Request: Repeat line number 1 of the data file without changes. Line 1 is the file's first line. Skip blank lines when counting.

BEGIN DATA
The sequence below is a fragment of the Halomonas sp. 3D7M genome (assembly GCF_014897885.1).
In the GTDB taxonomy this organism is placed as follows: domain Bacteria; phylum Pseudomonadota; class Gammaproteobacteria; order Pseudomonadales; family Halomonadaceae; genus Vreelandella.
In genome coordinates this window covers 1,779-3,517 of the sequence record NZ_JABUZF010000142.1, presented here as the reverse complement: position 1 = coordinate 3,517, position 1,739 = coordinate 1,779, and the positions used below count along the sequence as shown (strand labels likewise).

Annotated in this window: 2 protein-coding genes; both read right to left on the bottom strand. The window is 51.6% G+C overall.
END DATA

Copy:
The sequence below is a fragment of the Halomonas sp. 3D7M genome (assembly GCF_014897885.1).